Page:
Immortal Forever – a literary fiction
Moving to Zelenograd, a small city northwest of Moscow, is a new start, an opportunity for career progress. Svetlana, a militia member seconded from the capital is excited and proud to be serving the socialist cause.
Her husband Anton, is absent in the east, crime is rising, and Khrushchev’s reforms are taking their toll. All is well until she crosses paths with unsavoury Soviet deputies exploiting their new freedoms, and a criminal underworld invigorated by endemic corruption and dramatic social change following the official denouncements of Stalinism.
Svetlana battles to hold true to her ideals as those around her fall prey to the gangs and social liberalisation. She seeks solace in new love, whilst pressing for greater investigation of the crimes that rock the city.
A deathly darkness is approaching that she is unable to stop, without betraying the very people, and the very system she has sworn to protect.
A startling literary fiction that commentates on the defence of Stalinism in the face of an onslaught of freedom for which even the most devoted will give their soul for just one taste.
Counter poses the viciousness and attractiveness of liberalism with the order and discipline of a dour socialist society struggling to maintain itself in the face of external forces.
A subtle expose of Soviet life and the struggle of one woman to keep mind and soul together.
A critique of the competition between socialism and liberalism by way of a vicious and blood-soaked vampire novel in which one woman’s life and family are destroyed, at the same time giving her hope, before crushing all her dreams and her soul in a nightmare of violence and gore.
Immortal Forever will be available in a couple of years time – so don’t get too excited just yet. At roughly 500 pages the novel will also have its own twitter page @immortal4eva (https://twitter.com/immortal4eva). The picture above, will probably be the cover, or I may use an original picture based on an idea represented in a previous image (you may find it in a previous posting, or somewhere in the right-hand menu column).
For one day only, August 31, “Wear A Flower In Your Hair – A dialogue with Sadie Mae Glutz” is available on Kindle absolutely free. You can get it here.
The story of Sexy Sadie as told by herself from prison. A shocking and horrific account as to what happened and why, explaining the real philosophy behind her mass murdering – a powerful belief system that shakes one’s own sense of stability and understanding about the world and people around us. Are you ready to open your mind?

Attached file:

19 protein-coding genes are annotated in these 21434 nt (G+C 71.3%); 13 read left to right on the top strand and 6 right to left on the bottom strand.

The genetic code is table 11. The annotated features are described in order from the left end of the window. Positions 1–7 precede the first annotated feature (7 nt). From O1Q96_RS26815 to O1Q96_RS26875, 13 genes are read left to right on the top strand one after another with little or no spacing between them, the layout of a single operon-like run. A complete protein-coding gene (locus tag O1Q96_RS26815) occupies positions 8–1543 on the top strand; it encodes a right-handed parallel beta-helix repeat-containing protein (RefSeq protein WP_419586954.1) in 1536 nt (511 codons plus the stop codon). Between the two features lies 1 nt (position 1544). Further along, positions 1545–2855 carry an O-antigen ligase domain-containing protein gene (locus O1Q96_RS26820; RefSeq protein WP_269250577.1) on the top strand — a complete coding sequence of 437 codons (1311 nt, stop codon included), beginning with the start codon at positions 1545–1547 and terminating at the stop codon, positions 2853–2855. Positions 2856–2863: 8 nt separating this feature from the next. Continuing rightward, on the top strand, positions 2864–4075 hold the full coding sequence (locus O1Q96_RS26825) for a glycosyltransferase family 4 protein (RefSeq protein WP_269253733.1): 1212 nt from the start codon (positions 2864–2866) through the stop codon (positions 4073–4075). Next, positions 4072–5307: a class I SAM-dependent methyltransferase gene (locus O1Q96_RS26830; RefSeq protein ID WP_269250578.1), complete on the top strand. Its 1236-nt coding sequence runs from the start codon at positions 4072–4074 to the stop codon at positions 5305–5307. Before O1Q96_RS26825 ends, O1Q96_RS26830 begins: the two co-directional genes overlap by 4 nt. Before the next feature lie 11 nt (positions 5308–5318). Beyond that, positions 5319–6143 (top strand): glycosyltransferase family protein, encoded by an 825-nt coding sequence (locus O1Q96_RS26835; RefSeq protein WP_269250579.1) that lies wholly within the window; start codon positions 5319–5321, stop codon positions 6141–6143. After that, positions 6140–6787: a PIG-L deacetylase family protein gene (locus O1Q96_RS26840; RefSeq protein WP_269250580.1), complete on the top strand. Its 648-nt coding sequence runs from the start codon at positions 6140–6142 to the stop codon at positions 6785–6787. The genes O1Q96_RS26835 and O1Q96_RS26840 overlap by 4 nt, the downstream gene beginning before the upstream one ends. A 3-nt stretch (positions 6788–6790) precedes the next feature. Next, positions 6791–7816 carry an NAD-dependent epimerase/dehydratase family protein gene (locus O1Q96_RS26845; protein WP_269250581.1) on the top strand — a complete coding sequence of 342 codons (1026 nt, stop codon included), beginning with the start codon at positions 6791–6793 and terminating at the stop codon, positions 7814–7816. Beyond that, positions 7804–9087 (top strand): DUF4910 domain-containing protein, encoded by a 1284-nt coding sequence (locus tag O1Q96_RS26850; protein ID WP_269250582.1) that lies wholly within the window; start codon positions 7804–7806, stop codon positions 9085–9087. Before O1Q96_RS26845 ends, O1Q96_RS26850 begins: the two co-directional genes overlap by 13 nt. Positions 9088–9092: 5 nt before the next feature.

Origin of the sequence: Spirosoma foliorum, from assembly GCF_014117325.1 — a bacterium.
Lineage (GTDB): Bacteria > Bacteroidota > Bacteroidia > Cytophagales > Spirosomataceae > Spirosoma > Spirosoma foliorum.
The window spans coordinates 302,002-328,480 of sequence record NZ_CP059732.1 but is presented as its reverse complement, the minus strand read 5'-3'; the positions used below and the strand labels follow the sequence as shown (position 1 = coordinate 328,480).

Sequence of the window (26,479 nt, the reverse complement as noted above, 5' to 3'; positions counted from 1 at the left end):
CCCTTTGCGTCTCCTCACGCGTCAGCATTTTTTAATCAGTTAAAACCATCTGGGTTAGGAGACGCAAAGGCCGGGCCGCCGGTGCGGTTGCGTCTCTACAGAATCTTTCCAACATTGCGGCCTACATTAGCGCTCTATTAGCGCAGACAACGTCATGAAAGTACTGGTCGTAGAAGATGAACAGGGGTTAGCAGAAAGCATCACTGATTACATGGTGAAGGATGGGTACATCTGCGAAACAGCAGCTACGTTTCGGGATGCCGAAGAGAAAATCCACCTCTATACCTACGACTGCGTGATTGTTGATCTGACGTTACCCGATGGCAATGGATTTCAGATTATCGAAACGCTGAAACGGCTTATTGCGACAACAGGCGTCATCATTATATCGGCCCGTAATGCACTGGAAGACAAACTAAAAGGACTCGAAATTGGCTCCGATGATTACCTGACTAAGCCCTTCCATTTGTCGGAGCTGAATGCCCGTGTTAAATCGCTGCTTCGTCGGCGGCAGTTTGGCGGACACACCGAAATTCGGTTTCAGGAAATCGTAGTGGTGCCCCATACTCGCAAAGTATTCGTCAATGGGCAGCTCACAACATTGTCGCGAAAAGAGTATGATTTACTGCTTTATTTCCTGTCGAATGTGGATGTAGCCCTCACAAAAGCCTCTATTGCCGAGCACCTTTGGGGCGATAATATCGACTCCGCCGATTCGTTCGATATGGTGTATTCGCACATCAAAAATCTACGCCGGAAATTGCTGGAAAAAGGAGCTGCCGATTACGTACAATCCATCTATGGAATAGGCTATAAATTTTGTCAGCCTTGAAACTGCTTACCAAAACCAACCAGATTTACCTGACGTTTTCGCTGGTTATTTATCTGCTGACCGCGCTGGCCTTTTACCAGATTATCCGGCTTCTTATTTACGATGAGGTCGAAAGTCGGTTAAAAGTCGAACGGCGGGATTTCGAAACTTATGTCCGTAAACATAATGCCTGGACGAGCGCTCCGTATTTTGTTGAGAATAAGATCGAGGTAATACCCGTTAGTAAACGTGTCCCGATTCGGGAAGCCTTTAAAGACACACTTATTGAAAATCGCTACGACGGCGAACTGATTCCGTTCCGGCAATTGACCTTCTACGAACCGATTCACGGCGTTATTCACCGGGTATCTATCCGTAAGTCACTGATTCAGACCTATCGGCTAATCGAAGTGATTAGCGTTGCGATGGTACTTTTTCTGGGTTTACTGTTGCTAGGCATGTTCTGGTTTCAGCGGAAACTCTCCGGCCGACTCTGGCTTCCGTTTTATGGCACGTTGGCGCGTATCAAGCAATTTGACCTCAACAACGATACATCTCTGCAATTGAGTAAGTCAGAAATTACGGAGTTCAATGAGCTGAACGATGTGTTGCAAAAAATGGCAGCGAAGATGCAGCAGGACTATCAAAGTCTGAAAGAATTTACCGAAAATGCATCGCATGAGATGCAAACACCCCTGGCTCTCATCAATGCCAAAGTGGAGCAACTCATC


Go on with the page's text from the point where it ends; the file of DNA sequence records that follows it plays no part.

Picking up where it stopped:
Here is what one reviewer had to say about “Wear a Flower In Your Hair“:
“It’s a visceral. It’s gripping. It’s soul-stirring. As Sadie Mae Glutz recounted her life in her own words, I felt the full gamut of emotions. This is an American tragedy of the highest order. A mirror maze of contradictions and red herrings.
Yes, this is a bold and uncompromising vision from Kaden Brown. A master stroke of creative writing. You owe it to yourself to check it out. It’s not easy reading, but then again, it’s not meant to be. Two thumbs up from me!”
Naturally, “Wear a Flower In Your Hair” is also available in hardback, either by ordering from your high street retailer, or by ordering online, through vendors such as Amazon , The Book Depository, and Barnes & Noble.
Product dimensions: 6.00(w) x 9.00(h) x 0.25(d)
One of the major philosophical pillars of “Wear A Flower In Your Hair – A Dialogue With Sadie Mae Glutz” revolves around the Beatles’ song from “The Beatles” (The White Album), “Happiness Is a Warm Gun“.
Interestingly, for reasons the book explains in great detail – the song is reportedly Paul McCartney’s and George Harrison’s favourite song on the White Album (see the Bruce Spizer 2003 book, “The Beatles on Apple Records“.)
No wonder when one considers exactly how the meaning of the song was conceived and the massive impact the philosophy had upon late-60’s pop-culture:
The pleasure we got from life, of living by our own rules – we had none – meant we had the power, inside each one of us, to continue the cycle of pain, spread it into society and help charge-up the karma cycle. The pain we caused meant more happiness.”
“Happiness is a warm gun?”
“Ha-ha, you have it!”
“It is utterly mad.”
“You see the power of what I’m saying. It scares you.”
“Of course it does. How can you warp logic so much that innocent people die? For such a dire and terrifying possibility, that death, that pain, are good things. That they cause happiness.”
“Yet you instinctively knew that a warm gun equals happiness?”
“It’s the name of a fucking song, not some metaphysical empiricism!”
“Yet you connected the idea and the song instantly.”
“It is not that difficult. You know, to make “happiness” you cause pain.”
The interview with Susan Atkins (Sadie) explains Paul’s, George’s, and John’s conversations with her, following the band’s final concert at Candlestick Park, San Francisco on August 29, 1966. It explains how they met during a private performance at the Church of Satan where she worked. What happened next was the spark, the moment of epiphany, that set the Fab Four upon a new direction.
That night spawned an entirely new and deadly philosophy that directly led to the breakup of the band following the arrest of Manson Family members, and denials and mistruths concerning the role The Beatles played.
But then the book isn’t actually true…
This weekend only, “Wear A Flower In Your Hair – A Dialogue With Sadie Mae Glutz” is available free from Kindle.